All My Love, Johnny

Memories and Loss in Troy, New York

Non-Fiction - Genealogy
162 Pages
Reviewed on 09/19/2020
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    Book Review

Reviewed by Jamie Michele for Readers' Favorite

All My Love, Johnny: Memories and Loss in Troy, New York by M Thomas Apple is a non-fiction genealogy and family history book detailing the intersecting lives of the author's grandparents in the pre and post-seasons of World War II. As a young child, Apple was casually made aware that his grandmother, Beatrice “Betty” Connally, had been married prior to her union with Apple's grandfather, Sergeant Allison “Al” Langworthy. Betty's personal stories and a collection of letters between herself and her first husband, Lieutenant John “Johnny” Hart, as well as other bits of information on Betty, Johnny, and Al through Apple's exhaustive and deeply committed research weave together a story of many moments of love, wartime friendship, loss, anguish, and family.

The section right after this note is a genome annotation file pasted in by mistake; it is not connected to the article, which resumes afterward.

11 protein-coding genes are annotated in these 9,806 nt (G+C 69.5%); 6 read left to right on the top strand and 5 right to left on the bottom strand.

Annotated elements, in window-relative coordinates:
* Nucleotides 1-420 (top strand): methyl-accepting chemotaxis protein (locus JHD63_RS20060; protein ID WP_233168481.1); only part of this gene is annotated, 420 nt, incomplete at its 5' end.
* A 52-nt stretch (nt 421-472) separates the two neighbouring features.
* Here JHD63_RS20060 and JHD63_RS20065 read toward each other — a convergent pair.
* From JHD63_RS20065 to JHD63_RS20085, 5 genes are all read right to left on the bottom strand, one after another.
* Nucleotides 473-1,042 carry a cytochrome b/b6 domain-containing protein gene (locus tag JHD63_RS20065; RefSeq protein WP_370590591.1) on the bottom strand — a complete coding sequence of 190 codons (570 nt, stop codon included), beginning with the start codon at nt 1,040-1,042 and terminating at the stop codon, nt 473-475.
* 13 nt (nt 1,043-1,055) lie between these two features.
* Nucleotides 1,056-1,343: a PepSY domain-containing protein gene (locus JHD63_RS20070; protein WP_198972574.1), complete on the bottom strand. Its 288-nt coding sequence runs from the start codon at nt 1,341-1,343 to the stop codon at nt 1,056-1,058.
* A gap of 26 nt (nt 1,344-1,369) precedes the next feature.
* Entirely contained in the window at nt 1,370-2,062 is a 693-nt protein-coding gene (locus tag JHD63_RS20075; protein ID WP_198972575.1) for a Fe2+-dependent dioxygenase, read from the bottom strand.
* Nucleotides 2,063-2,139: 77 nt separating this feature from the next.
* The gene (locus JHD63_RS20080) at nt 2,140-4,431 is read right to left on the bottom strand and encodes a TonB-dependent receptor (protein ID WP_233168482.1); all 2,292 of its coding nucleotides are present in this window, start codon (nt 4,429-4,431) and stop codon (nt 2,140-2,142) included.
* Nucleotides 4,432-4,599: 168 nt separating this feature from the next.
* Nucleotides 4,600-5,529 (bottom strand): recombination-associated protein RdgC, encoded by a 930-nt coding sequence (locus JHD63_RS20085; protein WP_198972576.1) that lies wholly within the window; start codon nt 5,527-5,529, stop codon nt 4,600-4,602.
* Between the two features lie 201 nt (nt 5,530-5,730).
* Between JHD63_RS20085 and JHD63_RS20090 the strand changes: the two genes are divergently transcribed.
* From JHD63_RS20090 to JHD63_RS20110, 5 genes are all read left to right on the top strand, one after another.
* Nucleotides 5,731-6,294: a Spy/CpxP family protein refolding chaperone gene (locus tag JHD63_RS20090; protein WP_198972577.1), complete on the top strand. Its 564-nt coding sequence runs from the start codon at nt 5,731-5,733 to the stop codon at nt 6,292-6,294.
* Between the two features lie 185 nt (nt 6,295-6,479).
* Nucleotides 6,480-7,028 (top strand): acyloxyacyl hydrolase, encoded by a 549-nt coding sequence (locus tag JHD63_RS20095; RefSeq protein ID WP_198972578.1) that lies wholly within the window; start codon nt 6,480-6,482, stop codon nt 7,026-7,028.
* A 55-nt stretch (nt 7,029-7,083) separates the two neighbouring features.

All My Love, Johnny fell into my lap a year to the day after I'd been to the landing beaches in Normandy to reconcile myself to the legacy of my own great-uncle. It felt almost like kismet and, because of this serendipitous timing, M Thomas Apple's work spoke to me as more than just the connection between a reader and individuals in a book. From a literary standpoint, the writing is tight, clean, and immediately engrossing. The inclusion of letters and photographs puts faces to names, and names to the heart of Betty, Johnny, and Al. There is one in particular between Al and Betty, who were engaged at this point, that actually moved me to tears. Betty had made a statement in her grief that she wished she had also died when Johnny had. His written response to this, while well intended, shows with vivid clarity that Betty is still processing her loss and that Al is at a loss himself as to how to console her in the hopes that she will simply move forward. In a single paragraph, the crux of three converging lives and the disparity that puts each at arm's length is never more profound than when Al writes, “But to live in the past in your mind is dangerous and disastrous.” This is a book well worth reading.